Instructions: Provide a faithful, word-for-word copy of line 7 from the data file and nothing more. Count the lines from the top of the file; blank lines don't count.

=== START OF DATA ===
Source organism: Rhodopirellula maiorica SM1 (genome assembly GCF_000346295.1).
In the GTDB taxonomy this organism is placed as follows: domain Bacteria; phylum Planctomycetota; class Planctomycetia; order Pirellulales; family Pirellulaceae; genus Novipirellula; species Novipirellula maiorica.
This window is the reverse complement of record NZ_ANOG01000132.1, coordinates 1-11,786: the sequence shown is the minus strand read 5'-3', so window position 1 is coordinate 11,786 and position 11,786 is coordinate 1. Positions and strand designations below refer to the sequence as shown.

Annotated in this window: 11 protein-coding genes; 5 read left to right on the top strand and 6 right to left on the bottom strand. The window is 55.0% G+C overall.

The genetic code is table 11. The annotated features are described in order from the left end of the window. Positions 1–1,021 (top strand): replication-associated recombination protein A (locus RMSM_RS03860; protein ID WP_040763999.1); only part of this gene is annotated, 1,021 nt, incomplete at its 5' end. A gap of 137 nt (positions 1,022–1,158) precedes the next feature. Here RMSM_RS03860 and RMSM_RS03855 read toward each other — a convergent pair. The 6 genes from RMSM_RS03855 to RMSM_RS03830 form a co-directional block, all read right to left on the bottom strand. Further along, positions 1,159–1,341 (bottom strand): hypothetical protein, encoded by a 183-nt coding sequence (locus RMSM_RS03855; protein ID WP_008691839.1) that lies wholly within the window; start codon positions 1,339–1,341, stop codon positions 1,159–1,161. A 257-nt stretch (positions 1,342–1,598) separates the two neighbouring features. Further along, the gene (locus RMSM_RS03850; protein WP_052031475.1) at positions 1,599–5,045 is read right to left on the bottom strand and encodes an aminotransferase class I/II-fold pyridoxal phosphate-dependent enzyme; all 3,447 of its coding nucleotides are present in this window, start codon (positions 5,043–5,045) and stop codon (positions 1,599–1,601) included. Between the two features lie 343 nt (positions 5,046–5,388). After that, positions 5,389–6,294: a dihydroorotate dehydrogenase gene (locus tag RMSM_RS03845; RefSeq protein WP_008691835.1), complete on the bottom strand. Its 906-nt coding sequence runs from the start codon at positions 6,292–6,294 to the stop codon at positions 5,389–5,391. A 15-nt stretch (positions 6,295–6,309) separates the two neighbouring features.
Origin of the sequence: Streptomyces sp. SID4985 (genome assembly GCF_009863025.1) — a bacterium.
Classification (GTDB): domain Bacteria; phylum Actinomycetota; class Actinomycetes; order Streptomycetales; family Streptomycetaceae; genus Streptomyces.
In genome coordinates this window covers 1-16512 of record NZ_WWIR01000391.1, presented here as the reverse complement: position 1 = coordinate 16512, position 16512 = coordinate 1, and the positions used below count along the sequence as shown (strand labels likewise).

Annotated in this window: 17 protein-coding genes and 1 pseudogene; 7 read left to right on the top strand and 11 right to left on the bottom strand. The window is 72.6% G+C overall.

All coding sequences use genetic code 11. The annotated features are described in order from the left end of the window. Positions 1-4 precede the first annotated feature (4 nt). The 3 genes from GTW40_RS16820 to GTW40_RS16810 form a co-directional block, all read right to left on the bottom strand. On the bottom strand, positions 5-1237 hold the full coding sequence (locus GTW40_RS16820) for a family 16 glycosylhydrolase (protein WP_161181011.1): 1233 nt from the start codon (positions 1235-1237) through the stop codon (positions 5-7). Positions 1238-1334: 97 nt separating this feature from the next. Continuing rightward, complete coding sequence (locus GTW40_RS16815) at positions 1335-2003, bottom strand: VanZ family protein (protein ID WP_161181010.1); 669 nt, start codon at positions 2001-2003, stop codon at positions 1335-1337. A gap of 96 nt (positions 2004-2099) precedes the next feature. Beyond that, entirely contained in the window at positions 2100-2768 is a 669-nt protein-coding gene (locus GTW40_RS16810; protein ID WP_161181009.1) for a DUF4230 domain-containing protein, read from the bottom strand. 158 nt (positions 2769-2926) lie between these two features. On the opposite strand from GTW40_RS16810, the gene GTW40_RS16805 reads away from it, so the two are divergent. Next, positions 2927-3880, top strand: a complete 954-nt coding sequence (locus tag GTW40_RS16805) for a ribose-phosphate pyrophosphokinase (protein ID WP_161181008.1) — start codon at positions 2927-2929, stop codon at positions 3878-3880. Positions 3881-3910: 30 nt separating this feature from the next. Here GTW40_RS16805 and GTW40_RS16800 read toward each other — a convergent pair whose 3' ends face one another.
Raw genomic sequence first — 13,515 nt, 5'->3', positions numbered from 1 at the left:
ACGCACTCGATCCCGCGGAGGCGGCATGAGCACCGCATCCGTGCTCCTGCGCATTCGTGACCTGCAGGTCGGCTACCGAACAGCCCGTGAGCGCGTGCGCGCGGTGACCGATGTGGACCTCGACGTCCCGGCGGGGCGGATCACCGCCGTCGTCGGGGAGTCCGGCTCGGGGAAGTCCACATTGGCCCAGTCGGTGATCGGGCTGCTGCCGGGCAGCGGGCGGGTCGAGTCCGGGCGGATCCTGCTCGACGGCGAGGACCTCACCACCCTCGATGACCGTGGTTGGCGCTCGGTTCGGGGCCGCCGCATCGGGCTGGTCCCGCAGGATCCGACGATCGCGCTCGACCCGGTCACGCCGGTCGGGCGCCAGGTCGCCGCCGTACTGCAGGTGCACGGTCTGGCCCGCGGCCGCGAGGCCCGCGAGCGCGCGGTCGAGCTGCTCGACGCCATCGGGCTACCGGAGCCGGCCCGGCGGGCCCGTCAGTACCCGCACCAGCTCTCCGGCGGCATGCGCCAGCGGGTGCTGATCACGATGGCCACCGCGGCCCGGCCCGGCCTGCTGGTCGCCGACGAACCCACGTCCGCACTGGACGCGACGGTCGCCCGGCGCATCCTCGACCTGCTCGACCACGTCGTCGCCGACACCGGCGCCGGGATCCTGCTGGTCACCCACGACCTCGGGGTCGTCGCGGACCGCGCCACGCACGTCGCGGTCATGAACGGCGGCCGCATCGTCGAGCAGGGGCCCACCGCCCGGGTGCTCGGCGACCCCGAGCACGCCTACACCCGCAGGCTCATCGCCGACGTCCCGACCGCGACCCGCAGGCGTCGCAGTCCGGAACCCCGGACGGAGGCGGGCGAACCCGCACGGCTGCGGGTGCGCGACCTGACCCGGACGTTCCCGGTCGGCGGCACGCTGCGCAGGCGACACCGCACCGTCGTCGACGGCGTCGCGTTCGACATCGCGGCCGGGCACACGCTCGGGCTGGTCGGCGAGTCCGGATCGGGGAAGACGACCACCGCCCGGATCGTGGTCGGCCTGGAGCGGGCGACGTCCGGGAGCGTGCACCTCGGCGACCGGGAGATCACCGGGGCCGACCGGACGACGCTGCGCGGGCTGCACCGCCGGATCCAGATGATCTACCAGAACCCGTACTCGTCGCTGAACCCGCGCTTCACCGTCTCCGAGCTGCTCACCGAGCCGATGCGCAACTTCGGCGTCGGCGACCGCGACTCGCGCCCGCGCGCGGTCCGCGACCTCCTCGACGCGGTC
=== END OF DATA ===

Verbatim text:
Classification (GTDB): domain Bacteria; phylum Actinomycetota; class Actinomycetes; order Streptomycetales; family Streptomycetaceae; genus Streptomyces.